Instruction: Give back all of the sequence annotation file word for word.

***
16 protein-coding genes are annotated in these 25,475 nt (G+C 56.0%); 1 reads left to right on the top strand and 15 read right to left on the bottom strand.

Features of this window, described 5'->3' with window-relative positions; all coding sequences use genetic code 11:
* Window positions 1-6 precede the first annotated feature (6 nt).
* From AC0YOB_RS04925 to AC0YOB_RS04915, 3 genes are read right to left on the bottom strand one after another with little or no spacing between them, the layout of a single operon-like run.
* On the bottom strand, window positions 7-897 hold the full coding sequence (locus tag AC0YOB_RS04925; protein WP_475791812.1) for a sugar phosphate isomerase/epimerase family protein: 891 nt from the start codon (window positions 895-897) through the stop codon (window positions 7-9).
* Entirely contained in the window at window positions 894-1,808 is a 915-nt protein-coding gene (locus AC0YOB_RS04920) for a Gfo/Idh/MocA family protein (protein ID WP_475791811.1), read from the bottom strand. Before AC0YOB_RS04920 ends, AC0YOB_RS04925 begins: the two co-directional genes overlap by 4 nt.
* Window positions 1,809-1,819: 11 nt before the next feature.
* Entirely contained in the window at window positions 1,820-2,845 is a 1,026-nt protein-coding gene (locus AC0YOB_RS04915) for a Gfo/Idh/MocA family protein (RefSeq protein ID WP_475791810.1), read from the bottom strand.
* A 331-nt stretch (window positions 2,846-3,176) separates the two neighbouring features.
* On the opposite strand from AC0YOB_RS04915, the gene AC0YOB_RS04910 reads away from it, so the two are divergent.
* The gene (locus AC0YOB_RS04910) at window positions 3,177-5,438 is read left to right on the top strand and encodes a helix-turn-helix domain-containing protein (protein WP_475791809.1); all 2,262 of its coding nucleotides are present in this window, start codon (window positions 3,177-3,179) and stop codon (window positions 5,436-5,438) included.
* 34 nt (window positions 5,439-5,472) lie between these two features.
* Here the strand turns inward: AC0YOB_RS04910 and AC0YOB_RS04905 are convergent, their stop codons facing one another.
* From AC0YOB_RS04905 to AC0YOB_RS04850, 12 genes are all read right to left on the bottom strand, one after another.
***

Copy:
16 protein-coding genes are annotated in these 25,475 nt (G+C 56.0%); 1 reads left to right on the top strand and 15 read right to left on the bottom strand.

Features of this window, described 5'->3' with window-relative positions; all coding sequences use genetic code 11:
* Window positions 1-6 precede the first annotated feature (6 nt).
* From AC0YOB_RS04925 to AC0YOB_RS04915, 3 genes are read right to left on the bottom strand one after another with little or no spacing between them, the layout of a single operon-like run.
* On the bottom strand, window positions 7-897 hold the full coding sequence (locus tag AC0YOB_RS04925; protein WP_475791812.1) for a sugar phosphate isomerase/epimerase family protein: 891 nt from the start codon (window positions 895-897) through the stop codon (window positions 7-9).
* Entirely contained in the window at window positions 894-1,808 is a 915-nt protein-coding gene (locus AC0YOB_RS04920) for a Gfo/Idh/MocA family protein (protein ID WP_475791811.1), read from the bottom strand. Before AC0YOB_RS04920 ends, AC0YOB_RS04925 begins: the two co-directional genes overlap by 4 nt.
* Window positions 1,809-1,819: 11 nt before the next feature.
* Entirely contained in the window at window positions 1,820-2,845 is a 1,026-nt protein-coding gene (locus AC0YOB_RS04915) for a Gfo/Idh/MocA family protein (RefSeq protein ID WP_475791810.1), read from the bottom strand.
* A 331-nt stretch (window positions 2,846-3,176) separates the two neighbouring features.
* On the opposite strand from AC0YOB_RS04915, the gene AC0YOB_RS04910 reads away from it, so the two are divergent.
* The gene (locus AC0YOB_RS04910) at window positions 3,177-5,438 is read left to right on the top strand and encodes a helix-turn-helix domain-containing protein (protein WP_475791809.1); all 2,262 of its coding nucleotides are present in this window, start codon (window positions 3,177-3,179) and stop codon (window positions 5,436-5,438) included.
* 34 nt (window positions 5,439-5,472) lie between these two features.
* Here the strand turns inward: AC0YOB_RS04910 and AC0YOB_RS04905 are convergent, their stop codons facing one another.
* From AC0YOB_RS04905 to AC0YOB_RS04850, 12 genes are all read right to left on the bottom strand, one after another.